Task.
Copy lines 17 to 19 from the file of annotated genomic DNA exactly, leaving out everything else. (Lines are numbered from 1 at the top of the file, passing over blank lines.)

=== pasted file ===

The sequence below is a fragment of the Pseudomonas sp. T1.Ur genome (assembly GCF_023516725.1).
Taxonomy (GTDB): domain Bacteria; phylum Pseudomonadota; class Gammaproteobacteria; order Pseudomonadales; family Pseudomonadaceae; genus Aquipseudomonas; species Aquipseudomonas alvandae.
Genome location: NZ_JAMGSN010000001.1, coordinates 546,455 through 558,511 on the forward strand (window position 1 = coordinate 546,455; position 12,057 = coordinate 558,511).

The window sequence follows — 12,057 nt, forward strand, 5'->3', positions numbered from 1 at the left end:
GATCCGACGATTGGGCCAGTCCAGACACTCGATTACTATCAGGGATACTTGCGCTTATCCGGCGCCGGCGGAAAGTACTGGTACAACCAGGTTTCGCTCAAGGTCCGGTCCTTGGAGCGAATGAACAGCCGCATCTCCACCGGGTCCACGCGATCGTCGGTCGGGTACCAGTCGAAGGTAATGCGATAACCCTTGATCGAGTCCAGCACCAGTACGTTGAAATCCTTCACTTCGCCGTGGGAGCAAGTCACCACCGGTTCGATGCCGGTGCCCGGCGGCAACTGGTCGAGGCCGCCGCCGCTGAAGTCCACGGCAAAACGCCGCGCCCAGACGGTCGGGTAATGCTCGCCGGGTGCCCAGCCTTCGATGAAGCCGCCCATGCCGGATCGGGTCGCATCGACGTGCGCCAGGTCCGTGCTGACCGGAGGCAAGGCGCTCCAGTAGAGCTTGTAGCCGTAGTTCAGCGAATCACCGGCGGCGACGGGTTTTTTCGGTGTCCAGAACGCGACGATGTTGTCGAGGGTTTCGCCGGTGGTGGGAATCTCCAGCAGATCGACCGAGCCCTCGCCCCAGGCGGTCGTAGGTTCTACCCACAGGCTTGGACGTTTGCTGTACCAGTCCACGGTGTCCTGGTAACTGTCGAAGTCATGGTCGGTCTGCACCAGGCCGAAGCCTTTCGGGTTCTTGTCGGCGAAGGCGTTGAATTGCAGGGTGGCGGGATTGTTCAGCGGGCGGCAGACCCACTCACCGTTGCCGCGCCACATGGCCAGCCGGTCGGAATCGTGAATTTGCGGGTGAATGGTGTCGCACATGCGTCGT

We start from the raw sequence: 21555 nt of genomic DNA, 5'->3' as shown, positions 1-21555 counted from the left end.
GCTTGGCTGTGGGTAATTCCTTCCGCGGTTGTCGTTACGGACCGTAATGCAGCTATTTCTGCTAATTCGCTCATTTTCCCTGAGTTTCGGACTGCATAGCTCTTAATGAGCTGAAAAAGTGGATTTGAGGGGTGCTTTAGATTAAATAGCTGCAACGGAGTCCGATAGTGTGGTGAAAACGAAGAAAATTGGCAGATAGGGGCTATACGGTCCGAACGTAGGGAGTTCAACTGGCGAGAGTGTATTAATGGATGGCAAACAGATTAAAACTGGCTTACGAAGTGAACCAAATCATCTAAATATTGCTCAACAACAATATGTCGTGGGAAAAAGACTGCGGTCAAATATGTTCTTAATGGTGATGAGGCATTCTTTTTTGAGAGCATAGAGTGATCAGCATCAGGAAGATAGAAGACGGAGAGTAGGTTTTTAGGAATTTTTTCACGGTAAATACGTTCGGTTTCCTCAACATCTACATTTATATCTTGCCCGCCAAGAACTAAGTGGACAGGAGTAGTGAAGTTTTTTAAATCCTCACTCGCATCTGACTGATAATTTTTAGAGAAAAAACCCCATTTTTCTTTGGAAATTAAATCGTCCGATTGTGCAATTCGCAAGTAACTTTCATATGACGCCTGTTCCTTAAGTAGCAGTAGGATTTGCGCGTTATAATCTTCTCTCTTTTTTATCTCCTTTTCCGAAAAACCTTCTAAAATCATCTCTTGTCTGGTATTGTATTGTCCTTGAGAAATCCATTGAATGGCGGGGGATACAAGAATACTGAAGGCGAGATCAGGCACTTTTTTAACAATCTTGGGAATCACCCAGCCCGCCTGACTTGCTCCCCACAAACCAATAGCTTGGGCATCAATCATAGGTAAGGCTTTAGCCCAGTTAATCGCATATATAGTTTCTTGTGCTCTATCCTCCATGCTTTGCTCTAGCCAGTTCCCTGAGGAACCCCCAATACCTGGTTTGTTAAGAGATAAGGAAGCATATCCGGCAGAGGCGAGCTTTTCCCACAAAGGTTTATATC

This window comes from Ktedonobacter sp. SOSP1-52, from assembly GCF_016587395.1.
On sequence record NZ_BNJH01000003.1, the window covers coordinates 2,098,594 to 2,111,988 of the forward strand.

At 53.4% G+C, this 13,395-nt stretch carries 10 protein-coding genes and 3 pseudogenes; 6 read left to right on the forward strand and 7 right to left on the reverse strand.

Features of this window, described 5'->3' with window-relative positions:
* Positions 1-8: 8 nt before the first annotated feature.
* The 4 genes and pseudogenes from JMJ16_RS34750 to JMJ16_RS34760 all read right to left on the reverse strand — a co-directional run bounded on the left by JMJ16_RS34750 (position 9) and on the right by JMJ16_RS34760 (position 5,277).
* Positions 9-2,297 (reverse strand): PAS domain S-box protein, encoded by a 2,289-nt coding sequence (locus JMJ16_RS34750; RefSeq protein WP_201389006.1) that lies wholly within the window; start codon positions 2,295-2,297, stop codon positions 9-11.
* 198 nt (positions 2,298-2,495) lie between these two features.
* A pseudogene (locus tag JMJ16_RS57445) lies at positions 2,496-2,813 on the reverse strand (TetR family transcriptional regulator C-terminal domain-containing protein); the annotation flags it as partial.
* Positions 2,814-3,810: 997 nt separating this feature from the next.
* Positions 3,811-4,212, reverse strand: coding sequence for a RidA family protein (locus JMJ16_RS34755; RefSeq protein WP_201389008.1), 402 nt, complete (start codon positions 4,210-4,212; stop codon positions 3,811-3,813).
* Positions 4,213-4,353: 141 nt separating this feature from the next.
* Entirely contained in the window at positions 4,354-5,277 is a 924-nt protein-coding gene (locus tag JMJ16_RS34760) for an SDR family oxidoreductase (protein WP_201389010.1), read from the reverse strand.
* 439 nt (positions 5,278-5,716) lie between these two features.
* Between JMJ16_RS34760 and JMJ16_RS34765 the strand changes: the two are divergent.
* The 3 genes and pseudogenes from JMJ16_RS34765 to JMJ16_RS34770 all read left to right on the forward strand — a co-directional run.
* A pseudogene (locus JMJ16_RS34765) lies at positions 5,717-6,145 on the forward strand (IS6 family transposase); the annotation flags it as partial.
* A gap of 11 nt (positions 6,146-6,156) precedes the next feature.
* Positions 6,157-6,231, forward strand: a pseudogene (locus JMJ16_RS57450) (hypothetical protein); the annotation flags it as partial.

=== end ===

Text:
* Positions 2,814-3,810: 997 nt separating this feature from the next.
* Positions 3,811-4,212, reverse strand: coding sequence for a RidA family protein (locus JMJ16_RS34755; RefSeq protein WP_201389008.1), 402 nt, complete (start codon positions 4,210-4,212; stop codon positions 3,811-3,813).
* Positions 4,213-4,353: 141 nt separating this feature from the next.